Scanning facility to irradiate mechanical structures for the LHC upgrade programme

Not scheduled
15m
Beurs van Berlage

Beurs van Berlage

Poster Emerging technologies: 4e) Precision engineering

Speaker

Richard French (University of Sheffield (GB))

Description

The existing luminosity of the LHC will be increased in stages to a factor of 10 above its current level (HL-LHC) by 2022. This planned increase in luminosity results in significantly higher levels of radiation inside the planned ATLAS Upgrade detector. This means existing detector technologies together with new components and materials need to be re-examined to evaluate their performance and durability within this enhanced radiation field. Of particular interest is the effect of radiation on the upgraded ATLAS tracker. To study these effects a new ATLAS irradiation scanning facility uses the Medical Physics Cyclotron at the University of Birmingham. The intense cyclotron beams allow irradiated samples to receive in minutes fluences corresponding to years of operation at the HL-LHC. Since commissioning in early 2013 this facility has been used to irradiate silicon sensors, optical components and carbon fibre sandwiches for the ATLAS upgrade programme. Irradiations of silicon sensors and passive materials can be carried out in a temperature controlled cold box which moves continuously through the homogenous beamspot. This movement is provided by a pre-configured XY-axis cartesian robot system (scanning system). This paper reviews the design, development, commissioning, performance results and future plans of the irradiation facility, fully operational since 2013.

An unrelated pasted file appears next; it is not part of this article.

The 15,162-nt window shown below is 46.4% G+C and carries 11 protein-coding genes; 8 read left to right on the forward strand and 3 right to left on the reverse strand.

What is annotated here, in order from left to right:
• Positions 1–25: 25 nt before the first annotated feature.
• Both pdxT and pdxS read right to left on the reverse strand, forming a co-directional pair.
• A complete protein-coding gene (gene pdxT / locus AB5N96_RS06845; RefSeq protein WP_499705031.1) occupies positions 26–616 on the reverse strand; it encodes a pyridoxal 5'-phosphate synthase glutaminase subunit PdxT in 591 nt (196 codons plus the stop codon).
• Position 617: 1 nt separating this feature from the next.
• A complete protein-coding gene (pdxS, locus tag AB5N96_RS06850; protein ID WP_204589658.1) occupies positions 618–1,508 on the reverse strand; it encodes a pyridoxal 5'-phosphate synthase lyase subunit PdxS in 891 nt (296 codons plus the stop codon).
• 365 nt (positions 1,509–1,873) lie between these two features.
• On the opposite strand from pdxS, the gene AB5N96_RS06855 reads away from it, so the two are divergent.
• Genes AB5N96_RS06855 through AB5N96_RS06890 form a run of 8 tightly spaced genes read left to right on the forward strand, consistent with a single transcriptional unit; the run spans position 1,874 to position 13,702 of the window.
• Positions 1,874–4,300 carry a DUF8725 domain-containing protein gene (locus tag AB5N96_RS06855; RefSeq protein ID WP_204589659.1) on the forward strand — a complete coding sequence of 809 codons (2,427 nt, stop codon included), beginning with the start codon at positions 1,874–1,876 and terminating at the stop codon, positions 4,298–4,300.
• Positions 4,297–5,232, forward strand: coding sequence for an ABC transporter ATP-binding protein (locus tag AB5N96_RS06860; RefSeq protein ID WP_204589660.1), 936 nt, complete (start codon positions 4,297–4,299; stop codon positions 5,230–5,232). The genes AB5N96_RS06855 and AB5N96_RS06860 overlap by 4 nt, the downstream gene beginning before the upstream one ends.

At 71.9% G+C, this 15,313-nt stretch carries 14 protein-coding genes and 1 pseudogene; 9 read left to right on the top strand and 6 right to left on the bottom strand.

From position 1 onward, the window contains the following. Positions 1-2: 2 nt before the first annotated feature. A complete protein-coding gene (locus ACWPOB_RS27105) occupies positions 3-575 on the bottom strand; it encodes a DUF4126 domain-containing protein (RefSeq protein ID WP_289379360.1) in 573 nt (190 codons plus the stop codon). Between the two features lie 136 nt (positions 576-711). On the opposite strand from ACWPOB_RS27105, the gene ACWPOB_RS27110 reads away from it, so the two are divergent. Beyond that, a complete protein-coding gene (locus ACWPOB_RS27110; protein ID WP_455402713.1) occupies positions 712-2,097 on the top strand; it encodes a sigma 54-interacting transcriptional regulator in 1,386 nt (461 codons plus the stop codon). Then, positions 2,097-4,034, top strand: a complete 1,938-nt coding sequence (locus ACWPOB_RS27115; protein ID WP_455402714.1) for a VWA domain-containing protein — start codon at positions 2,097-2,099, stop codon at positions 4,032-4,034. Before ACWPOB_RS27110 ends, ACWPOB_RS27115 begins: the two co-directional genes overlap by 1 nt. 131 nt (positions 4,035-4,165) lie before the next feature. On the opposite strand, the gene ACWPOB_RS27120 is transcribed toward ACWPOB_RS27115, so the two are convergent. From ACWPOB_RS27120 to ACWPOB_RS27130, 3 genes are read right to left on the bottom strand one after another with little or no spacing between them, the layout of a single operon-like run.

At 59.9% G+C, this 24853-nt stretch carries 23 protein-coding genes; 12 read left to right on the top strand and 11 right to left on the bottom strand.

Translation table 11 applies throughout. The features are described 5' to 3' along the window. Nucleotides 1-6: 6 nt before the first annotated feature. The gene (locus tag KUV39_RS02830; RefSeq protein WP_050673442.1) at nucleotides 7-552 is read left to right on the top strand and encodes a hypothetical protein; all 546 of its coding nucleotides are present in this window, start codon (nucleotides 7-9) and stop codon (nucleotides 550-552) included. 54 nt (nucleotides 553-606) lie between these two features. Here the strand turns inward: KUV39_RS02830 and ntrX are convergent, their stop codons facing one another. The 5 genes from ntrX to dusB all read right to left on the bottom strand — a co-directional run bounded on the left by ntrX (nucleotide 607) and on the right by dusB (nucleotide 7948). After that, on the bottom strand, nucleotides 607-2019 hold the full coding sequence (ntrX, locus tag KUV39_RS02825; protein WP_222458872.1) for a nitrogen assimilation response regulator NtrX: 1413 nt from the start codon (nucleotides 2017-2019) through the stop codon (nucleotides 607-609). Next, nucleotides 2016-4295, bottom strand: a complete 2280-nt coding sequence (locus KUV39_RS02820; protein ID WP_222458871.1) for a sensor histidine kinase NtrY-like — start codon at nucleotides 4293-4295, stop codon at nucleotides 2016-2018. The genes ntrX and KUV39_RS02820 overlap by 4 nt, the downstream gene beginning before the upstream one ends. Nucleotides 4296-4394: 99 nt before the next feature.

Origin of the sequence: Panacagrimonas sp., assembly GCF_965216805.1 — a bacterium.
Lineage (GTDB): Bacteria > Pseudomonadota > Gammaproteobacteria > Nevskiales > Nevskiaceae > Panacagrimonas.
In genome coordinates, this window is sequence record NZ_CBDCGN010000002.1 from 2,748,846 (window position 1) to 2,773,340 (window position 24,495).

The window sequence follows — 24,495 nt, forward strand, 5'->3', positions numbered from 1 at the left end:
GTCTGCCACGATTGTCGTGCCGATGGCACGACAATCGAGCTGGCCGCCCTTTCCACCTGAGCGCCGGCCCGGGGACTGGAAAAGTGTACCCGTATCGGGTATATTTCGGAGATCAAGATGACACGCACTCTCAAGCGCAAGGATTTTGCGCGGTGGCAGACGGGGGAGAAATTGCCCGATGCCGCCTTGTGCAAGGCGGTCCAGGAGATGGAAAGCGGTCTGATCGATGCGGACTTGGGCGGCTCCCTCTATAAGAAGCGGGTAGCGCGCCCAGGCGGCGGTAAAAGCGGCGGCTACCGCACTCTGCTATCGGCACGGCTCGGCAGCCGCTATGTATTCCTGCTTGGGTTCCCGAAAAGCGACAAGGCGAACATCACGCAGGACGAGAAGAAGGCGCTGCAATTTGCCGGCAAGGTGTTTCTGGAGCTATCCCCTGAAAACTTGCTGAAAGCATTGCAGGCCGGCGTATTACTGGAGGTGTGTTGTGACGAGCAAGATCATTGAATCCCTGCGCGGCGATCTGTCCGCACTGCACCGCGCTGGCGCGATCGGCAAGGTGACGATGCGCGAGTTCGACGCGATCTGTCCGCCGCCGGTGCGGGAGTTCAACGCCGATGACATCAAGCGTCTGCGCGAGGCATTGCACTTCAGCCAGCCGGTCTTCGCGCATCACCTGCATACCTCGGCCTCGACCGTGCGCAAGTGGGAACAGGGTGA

Summary

In 2022 the luminosity of the LHC will be increased in stages to a factor of 10 above its current level. This planned increase in luminosity results in significantly higher levels of radiation inside the planned ATLAS Upgrade detector with detrimental effects to existing detector technologies. To study these effects a new bespoke ATLAS high intensity proton irradiation scanning facility has been constructed using a Cyclotron at the University of Birmingham, enabling the evaluation of future detector technologies in several minutes as opposed to years of operation. This paper reviews the design, development, commissioning, performance results and future plans of the irradiation facility, fully operational since 2013.

Primary author

Richard French (University of Sheffield (GB))

Co-authors

Hector Marin Reyes (University of Sheffield (GB)) Dr John Allan Wilson (University of Birmingham (GB)) Kerry Ann Parker (University of Sheffield (GB)) Paul Dervan (University of Liverpool (GB)) Paul Hodgson (University of Sheffield (GB))

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